The Brush-Off: Does Dry Brushing Really Work?

Dry Brushing is exactly what it sounds like: you take a dry soft-bristle brush and massage it around your body, all over your skin. We brush our teeth and our hair, so why not brush our skin? Dry Brushing boasts many acclaimed benefits. In fact, you see it offered at many spas nowadays claiming that it helps to unclog pores and eliminate toxins trapped within your skin. It also is meant to exfoliate your skin, increase your energy and blood flow, stimulate your lymphatic system and reduce unsightly cellulite.  Seems like a miracle cure?  Not so fast. Now I love natural remedies as much as the next person, but I am also a scientist. And with that comes lots of scepticism that if something was truly that good for you, surely there would be a ton of literature on it, and it would be a part of pretty much everyone’s morning routine—just like brushing your teeth has become. Now, don’t get me wrong, there are definitely some things that have proven benefits to your mind and body, yet aren’t part of mainstream medicine. For example, yoga and meditation. However, does dry brushing fall into this category? I decided to do my research and find out what dry brushing does and does not do. 


The recommended dry brushing technique is to stand in a tub or a shower area just before getting wet, and just a soft, natural-fibre brush to massage the skin starting from your legs upwards. You are meant to brush in strokes towards your heart area, as this is where the lymphatic system drains back into your circulation. Around sensitive areas you can be more gentle, such as the breast area. Then you hop into the shower, do your thing and dry yourself off before applying a natural lotion of essential oil over your skin. Repeat twice a day. 


Let’s look at the science behind it all. 


While using a brush to massage areas all around your skin does increase bloodflow and circulation, it is only temporary. In fact, you could achieve the same rise in circulation by just massaging your skin with your hand. This fleeting surge in bloodflow, however, has not been proven to have any effect on toxins and their elimination. Your body eliminates toxins all by itself naturally, without any help from dry brushing or otherwise, via your liver. So this idea of toxins being ‘trapped within your skin’ really isn’t that true after all. You body has managed to deal with toxins your entire life, without a dry brush. 


Dry Brushing is said to ‘reduce cellulite’ as cellulite is a toxic material that is ‘trapped in fat cells under the skin’. The acclaimed rise in circulation thus is meant to help your body get rid of these toxins. In reality, the temporary increase in circulation achieved by dry brushing also causes vasodilation—that is, it causes your capillaries under your skin to widen in diameter, thus causing greater bloodflow under the skin surface. Which is why skin appears pink after a round of dry brushing. This also causes a temporary plumping up of the skin, which hides cellulite to some degree. When the circulation slows back down however, so does the swelling. It does not reduce cellulite, but may cause it to be temporarily less visible. Cellulite in itself is not toxic deposits in your adipose cells but rather it is caused by fibrous bands that pull down on superficial parts of the skin, resulting in a ‘dimpled’ look.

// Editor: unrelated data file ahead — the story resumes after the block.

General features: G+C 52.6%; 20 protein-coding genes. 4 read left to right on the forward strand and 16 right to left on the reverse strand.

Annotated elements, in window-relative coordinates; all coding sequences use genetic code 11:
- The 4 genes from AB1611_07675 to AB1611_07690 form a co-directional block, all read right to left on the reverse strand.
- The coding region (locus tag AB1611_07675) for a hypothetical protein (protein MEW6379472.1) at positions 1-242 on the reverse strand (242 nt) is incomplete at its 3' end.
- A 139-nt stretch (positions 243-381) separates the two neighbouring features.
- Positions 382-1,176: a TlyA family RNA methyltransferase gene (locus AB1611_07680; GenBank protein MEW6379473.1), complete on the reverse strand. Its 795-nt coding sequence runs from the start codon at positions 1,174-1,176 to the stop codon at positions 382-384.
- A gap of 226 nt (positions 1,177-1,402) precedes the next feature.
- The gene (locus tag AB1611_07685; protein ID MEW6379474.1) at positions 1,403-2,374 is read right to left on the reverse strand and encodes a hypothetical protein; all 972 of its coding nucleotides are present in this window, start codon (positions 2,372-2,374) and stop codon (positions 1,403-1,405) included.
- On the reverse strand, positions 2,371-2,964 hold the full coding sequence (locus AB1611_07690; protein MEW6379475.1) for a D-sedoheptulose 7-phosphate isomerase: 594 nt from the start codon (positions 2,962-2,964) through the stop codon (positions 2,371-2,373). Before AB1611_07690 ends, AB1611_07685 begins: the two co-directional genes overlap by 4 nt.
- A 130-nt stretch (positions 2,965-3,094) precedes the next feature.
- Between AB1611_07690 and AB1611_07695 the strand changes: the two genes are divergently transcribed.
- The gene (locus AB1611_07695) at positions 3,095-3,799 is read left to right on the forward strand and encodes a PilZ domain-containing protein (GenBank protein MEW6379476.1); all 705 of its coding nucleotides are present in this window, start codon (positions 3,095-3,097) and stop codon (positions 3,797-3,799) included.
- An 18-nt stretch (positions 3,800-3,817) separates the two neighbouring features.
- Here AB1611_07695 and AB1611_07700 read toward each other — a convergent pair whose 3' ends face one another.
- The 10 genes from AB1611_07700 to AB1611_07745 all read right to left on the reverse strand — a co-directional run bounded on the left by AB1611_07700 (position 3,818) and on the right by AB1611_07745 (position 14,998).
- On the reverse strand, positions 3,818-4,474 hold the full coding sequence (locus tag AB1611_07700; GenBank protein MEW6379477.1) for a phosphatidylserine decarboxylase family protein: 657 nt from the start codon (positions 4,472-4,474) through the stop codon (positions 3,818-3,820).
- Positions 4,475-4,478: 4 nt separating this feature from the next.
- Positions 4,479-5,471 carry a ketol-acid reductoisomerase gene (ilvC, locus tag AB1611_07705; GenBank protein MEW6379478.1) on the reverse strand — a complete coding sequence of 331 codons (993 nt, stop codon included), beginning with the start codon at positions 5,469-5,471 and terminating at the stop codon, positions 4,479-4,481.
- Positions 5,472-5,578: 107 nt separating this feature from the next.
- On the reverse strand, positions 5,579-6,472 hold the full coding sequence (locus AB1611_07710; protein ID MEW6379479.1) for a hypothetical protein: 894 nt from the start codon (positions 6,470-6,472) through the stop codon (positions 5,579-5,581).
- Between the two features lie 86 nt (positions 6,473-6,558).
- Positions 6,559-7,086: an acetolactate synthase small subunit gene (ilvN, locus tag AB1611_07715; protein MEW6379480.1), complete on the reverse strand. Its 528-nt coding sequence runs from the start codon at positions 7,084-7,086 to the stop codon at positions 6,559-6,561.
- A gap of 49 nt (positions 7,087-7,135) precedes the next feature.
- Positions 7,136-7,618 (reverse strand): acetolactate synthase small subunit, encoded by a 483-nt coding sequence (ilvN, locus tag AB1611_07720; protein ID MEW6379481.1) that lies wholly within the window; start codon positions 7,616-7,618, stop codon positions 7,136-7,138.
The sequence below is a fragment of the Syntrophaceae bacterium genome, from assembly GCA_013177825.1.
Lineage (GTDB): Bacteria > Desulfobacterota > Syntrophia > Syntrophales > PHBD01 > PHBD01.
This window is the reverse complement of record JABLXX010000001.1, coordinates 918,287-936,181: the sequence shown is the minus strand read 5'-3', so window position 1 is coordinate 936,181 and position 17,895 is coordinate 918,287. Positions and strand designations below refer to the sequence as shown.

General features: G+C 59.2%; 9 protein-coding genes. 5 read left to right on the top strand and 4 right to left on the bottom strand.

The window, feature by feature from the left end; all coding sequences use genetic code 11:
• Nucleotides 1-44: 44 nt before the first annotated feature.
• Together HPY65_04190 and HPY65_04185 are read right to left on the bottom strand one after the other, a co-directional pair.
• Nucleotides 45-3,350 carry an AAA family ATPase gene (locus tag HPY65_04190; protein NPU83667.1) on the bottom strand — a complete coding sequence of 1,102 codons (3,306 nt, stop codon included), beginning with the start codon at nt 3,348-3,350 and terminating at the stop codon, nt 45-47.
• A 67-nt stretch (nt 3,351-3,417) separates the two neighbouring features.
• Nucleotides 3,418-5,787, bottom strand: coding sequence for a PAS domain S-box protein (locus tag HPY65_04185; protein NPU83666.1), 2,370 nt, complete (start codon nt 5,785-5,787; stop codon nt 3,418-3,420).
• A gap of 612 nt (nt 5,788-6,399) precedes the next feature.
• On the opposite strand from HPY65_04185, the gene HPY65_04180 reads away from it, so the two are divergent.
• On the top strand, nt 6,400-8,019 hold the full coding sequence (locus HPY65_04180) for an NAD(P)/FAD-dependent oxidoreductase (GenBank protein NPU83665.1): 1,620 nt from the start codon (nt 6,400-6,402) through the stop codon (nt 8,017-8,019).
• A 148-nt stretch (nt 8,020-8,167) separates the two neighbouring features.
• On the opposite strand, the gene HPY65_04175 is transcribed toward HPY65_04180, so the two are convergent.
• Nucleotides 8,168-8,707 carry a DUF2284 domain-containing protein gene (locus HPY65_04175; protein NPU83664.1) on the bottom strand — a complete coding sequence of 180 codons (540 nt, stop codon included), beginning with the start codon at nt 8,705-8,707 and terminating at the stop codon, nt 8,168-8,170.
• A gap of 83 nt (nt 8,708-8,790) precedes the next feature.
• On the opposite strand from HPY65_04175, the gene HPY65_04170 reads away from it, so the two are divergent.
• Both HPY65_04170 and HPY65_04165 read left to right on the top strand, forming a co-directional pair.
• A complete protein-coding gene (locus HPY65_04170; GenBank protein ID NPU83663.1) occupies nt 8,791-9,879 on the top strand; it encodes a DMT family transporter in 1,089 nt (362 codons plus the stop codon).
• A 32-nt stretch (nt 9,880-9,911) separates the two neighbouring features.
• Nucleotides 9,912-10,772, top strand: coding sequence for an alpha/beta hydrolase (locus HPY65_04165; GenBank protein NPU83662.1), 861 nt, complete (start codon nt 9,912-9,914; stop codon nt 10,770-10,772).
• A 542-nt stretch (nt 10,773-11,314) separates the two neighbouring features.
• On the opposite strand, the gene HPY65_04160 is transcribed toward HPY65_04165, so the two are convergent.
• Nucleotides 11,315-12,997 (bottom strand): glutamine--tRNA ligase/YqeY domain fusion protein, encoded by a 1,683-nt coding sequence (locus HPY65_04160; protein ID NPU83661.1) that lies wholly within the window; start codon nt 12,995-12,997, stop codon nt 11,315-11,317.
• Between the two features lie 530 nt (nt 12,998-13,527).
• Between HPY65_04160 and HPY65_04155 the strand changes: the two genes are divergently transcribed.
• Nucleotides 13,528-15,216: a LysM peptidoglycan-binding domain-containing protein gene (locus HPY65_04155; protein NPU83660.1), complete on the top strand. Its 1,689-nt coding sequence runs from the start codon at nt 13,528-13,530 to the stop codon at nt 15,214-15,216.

Dry Brushing does help to clear away dead skin cells, that much is true. However, if you aren’t past your 30s, your skin is capable of renewing itself without any mechanical help. The older you get, the thicker and ‘sticker’ the top layer of cells become, and that’s when the use of a dry brush may come in handy. However, using a dry brush in this case will only benefit your skin if you don’t do it too regularly or too roughly as that may damage the skin and do more harm than good.


In fact, using a dry brush too regularly and roughly has the potential to cause micro abrasions on your skin, making it more prone to infection by wearing away at the skin’s natural protective barriers. If you have a condition such as eczema or dry skin, you should probably steer clear of dry brushing altogether. 


If dry brushing isn’t all that it is claimed to be, why do people do it so much?  Some of it can be attributed toward the placebo effect at work—if you believe something is going to work, you begin to feel like it is, even though in reality, it may not be doing anything at all. The placebo effect is often given a bad name, but it has been the backbone of many alternative medicine treatments. As long as it isn’t doing you any harm, how bad can it be if it is making you feel better? The mind is a powerful thing, and the placebo effect is capable of duping it into feeling the benefits even if there are none.  A second reason why dry brushing may remain so popular is because when it comes down to it, it is just a massage. And massages feel great. It is the foundation upon which the multi-million dollar spa industry is based on. 


When it comes down to it, if dry brushing makes you feel good, go for it. Don’t overdo it by not being gentle or doing it too often, instead, take it easy on your skin. You don’t need to stimulate your lymphatic system or push all the toxins out of yourself. Instead, focus on making sure it feels good and comfortable. Just don’t expect to experience a drastic change in your skin’s appearance or lose all your cellulite, just exercise, eat well and lather on some SPF if it’s sunny, to keep your skin looking its best.




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